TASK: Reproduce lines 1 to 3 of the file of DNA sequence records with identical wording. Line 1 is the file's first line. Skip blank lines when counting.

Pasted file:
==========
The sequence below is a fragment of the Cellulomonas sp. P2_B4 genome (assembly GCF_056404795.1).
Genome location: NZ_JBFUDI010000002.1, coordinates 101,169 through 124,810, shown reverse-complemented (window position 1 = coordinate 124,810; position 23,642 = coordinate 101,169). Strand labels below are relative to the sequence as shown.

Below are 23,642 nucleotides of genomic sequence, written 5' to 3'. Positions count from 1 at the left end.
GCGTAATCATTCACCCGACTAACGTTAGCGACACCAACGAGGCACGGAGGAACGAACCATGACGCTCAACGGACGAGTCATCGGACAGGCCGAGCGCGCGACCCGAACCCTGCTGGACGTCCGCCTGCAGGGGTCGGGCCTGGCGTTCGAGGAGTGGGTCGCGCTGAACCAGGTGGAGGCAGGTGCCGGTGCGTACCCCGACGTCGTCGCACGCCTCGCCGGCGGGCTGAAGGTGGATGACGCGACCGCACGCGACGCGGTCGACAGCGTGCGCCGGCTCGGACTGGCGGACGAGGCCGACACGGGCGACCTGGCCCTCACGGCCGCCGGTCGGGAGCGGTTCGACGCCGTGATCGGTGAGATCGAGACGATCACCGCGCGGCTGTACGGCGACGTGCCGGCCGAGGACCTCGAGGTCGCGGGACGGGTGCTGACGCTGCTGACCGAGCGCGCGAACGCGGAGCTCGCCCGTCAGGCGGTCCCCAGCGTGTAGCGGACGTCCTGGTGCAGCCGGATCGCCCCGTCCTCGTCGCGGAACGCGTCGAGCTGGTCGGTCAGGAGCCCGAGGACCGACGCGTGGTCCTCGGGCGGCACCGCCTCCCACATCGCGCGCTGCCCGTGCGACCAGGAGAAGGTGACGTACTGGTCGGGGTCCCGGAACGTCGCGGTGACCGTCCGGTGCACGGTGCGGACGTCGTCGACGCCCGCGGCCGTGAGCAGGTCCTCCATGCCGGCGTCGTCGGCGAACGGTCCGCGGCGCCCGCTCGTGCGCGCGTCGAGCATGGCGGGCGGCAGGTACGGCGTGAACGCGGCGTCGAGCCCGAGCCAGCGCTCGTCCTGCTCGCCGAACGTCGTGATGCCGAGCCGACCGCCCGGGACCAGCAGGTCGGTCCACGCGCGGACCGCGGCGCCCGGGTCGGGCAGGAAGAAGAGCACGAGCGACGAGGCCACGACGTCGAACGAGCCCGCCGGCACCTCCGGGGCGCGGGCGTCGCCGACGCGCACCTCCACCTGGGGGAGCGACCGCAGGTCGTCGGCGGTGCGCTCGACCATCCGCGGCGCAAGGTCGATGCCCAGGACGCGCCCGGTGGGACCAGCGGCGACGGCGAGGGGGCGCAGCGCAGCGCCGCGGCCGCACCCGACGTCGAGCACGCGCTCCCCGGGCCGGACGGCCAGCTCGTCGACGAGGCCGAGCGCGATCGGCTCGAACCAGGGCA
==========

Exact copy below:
The sequence below is a fragment of the Cellulomonas sp. P2_B4 genome (assembly GCF_056404795.1).
Genome location: NZ_JBFUDI010000002.1, coordinates 101,169 through 124,810, shown reverse-complemented (window position 1 = coordinate 124,810; position 23,642 = coordinate 101,169). Strand labels below are relative to the sequence as shown.

Below are 23,642 nucleotides of genomic sequence, written 5' to 3'. Positions count from 1 at the left end.